Coconut water is so 2020.
The hippest way to hydrate in 2022 is with drinks infused with CBD, adaptogens or biotic ingredients that claim to blend health benefits with tantalizing refreshment. While edible wellness options were already trending pre-pandemic, this category of functional beverages is making a bigger splash today thanks to – you guessed it – COVID-19.
“We’re having this collective sentiment of taking better care of ourselves and understanding that it’s our job,” says trend expert Carly Stojsic.
Behind the scenes, there’s a lot that has propelled these drinks to a store shelf near you. Stojsic cites the rising awareness of the importance of mental and physical health, increased interest in beauty and self-care rituals, as well as calls to take action on social and ethical issues such as sustainability as the key converging factors driving market growth. “All these topics become a witch’s brew for health-infused beverages,” she says.
The latest from “superfood latte” purveyor Blume is a prime example that ticks many of those boxes. The collection of powder blends in sorbet-hued pouches uses superfoods, such as blue spirulina, and adaptogens, like reishi mushroom, to level up your latte.
The brand recently joined forces with content creator Sasha Exeter to create The Glow Up Water Elixir. Inspired by Exeter’s own experience with two autoimmune disorders, it includes mood-enhancing butterfly pea, the prebiotic power of blackcurrant, hibiscus for antioxidants and rose petals which are high in vitamin C. When mixed with water, the purple powder creates an Instagram-friendly drink that’s light, refreshing and designed to support the gut-skin axis.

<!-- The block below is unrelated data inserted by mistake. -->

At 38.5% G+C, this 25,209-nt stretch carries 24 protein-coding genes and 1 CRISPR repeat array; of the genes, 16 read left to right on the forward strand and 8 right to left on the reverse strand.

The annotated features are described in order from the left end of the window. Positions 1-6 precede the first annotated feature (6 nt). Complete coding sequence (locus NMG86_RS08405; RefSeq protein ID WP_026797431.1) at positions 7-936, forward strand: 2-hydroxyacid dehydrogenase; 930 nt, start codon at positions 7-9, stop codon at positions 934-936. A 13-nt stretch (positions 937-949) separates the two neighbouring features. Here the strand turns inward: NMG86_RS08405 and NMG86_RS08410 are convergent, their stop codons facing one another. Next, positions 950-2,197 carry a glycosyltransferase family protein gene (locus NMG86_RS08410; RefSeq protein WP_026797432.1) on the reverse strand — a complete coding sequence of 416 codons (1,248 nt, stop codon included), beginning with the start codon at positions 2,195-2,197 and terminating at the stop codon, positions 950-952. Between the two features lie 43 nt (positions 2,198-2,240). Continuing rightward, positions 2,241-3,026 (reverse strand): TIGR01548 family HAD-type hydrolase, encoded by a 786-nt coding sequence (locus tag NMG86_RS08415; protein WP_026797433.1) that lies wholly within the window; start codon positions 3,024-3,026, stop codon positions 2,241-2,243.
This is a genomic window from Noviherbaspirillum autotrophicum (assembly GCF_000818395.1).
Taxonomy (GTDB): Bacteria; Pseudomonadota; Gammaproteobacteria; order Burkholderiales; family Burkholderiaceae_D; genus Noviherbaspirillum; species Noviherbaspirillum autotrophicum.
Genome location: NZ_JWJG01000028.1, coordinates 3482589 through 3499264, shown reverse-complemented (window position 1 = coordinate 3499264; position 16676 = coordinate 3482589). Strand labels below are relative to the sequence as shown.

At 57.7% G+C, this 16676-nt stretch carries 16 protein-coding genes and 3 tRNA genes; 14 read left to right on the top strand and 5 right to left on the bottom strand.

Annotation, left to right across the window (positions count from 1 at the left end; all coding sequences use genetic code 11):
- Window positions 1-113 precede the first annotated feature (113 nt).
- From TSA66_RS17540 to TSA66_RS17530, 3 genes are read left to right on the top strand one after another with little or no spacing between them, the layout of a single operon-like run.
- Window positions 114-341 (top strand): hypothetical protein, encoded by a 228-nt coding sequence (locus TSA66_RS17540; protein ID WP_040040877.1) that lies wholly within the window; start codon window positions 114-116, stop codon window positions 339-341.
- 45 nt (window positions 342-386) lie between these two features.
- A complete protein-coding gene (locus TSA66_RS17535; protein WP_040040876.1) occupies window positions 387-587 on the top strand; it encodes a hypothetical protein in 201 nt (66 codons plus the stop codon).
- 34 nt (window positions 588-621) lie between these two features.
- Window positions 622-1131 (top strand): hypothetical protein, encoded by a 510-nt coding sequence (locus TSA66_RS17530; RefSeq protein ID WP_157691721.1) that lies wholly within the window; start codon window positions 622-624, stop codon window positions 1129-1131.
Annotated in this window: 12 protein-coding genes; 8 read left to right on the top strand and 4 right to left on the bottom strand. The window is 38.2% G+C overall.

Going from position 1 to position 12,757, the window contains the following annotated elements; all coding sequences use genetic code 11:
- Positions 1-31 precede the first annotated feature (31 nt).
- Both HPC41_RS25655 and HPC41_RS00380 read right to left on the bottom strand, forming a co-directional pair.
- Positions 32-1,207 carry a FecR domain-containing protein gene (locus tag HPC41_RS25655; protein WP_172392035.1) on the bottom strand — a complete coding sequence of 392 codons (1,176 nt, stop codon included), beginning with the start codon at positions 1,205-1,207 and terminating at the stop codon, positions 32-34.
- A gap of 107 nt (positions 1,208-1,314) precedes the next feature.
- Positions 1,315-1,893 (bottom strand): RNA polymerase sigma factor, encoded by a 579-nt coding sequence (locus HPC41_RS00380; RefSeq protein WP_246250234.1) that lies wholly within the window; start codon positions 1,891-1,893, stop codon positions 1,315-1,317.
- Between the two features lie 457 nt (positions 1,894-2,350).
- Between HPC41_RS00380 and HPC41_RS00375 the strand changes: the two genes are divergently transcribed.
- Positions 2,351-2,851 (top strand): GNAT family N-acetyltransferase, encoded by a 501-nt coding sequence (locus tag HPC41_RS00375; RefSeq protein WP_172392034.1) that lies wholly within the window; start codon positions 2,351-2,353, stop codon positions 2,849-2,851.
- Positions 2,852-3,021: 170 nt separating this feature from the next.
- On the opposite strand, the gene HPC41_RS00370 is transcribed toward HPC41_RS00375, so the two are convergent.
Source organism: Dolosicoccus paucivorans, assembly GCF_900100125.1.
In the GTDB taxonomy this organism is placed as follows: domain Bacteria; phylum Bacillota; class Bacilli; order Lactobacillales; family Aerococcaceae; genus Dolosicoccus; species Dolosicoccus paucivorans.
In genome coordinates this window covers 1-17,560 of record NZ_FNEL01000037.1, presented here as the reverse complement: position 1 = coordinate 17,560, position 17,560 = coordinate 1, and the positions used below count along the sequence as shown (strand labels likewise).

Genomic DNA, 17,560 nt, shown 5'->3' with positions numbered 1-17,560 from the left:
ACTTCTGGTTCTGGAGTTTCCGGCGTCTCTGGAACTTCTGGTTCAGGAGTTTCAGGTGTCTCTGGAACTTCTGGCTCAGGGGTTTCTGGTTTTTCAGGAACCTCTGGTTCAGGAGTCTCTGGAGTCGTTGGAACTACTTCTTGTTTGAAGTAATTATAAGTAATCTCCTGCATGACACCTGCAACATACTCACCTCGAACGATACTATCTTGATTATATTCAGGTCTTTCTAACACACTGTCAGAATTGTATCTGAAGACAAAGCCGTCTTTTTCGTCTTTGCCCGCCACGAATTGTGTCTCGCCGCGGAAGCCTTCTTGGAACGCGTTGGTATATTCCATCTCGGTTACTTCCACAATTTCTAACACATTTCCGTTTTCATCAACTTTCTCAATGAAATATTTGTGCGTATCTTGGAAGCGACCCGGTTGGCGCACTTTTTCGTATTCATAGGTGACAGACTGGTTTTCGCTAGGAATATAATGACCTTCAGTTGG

“It’s all wrapped up in enhancing the lived experience,” says Stojsic. “We’re thinking differently about things like simple hydration.”
The rise of the sparkling adaptogen
Alex Simonelli has had a front-row seat to this mindset shift since launching Daydream four years ago. The company’s plant-based wellness beverages feature adaptogenic ingredients, such as schisandra, moringa and ginseng, infused into sparkling water. “I saw it happening in real time,” says the founder and CEO.
Those key ingredients, he says, all aid the body in a natural boost of cognition, anti-inflammation and stress reduction by reducing free radicals in the brain and blood cells. Simonelli describes his product as a guilt-free drink that can help balance one’s endocrine system, which directly correlates to mood, mind and body.
Initially attracting a consumer base that was mostly female, aged 22 to 45, and often vegan, a broader demographic is now seeking out Daydream’s best-selling, sugar- and caffeine-free peach ginger and blackberry chai flavours.